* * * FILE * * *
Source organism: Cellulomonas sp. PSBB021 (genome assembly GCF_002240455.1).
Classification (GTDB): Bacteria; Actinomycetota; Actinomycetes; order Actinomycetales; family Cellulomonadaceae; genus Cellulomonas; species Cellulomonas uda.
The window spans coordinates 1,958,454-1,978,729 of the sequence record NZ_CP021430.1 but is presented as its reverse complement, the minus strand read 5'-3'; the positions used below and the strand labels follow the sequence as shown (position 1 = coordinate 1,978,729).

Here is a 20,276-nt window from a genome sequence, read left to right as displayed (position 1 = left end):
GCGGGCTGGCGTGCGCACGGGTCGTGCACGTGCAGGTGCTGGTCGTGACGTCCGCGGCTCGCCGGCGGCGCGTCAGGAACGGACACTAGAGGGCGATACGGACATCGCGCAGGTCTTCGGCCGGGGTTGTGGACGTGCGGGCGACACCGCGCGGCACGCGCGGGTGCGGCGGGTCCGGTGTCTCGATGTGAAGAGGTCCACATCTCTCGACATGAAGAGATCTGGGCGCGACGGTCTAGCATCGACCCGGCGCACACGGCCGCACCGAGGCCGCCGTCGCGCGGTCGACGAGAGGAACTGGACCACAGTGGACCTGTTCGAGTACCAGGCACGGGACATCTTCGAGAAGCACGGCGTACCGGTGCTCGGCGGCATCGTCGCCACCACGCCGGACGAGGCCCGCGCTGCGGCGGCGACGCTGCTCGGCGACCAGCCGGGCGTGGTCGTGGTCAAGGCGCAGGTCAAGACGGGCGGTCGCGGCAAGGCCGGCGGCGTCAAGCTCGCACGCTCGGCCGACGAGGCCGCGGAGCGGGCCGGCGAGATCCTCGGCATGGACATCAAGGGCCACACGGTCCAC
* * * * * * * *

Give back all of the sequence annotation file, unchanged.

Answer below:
Source organism: Cellulomonas sp. PSBB021 (genome assembly GCF_002240455.1).
Classification (GTDB): Bacteria; Actinomycetota; Actinomycetes; order Actinomycetales; family Cellulomonadaceae; genus Cellulomonas; species Cellulomonas uda.
The window spans coordinates 1,958,454-1,978,729 of the sequence record NZ_CP021430.1 but is presented as its reverse complement, the minus strand read 5'-3'; the positions used below and the strand labels follow the sequence as shown (position 1 = coordinate 1,978,729).

Here is a 20,276-nt window from a genome sequence, read left to right as displayed (position 1 = left end):
GCGGGCTGGCGTGCGCACGGGTCGTGCACGTGCAGGTGCTGGTCGTGACGTCCGCGGCTCGCCGGCGGCGCGTCAGGAACGGACACTAGAGGGCGATACGGACATCGCGCAGGTCTTCGGCCGGGGTTGTGGACGTGCGGGCGACACCGCGCGGCACGCGCGGGTGCGGCGGGTCCGGTGTCTCGATGTGAAGAGGTCCACATCTCTCGACATGAAGAGATCTGGGCGCGACGGTCTAGCATCGACCCGGCGCACACGGCCGCACCGAGGCCGCCGTCGCGCGGTCGACGAGAGGAACTGGACCACAGTGGACCTGTTCGAGTACCAGGCACGGGACATCTTCGAGAAGCACGGCGTACCGGTGCTCGGCGGCATCGTCGCCACCACGCCGGACGAGGCCCGCGCTGCGGCGGCGACGCTGCTCGGCGACCAGCCGGGCGTGGTCGTGGTCAAGGCGCAGGTCAAGACGGGCGGTCGCGGCAAGGCCGGCGGCGTCAAGCTCGCACGCTCGGCCGACGAGGCCGCGGAGCGGGCCGGCGAGATCCTCGGCATGGACATCAAGGGCCACACGGTCCAC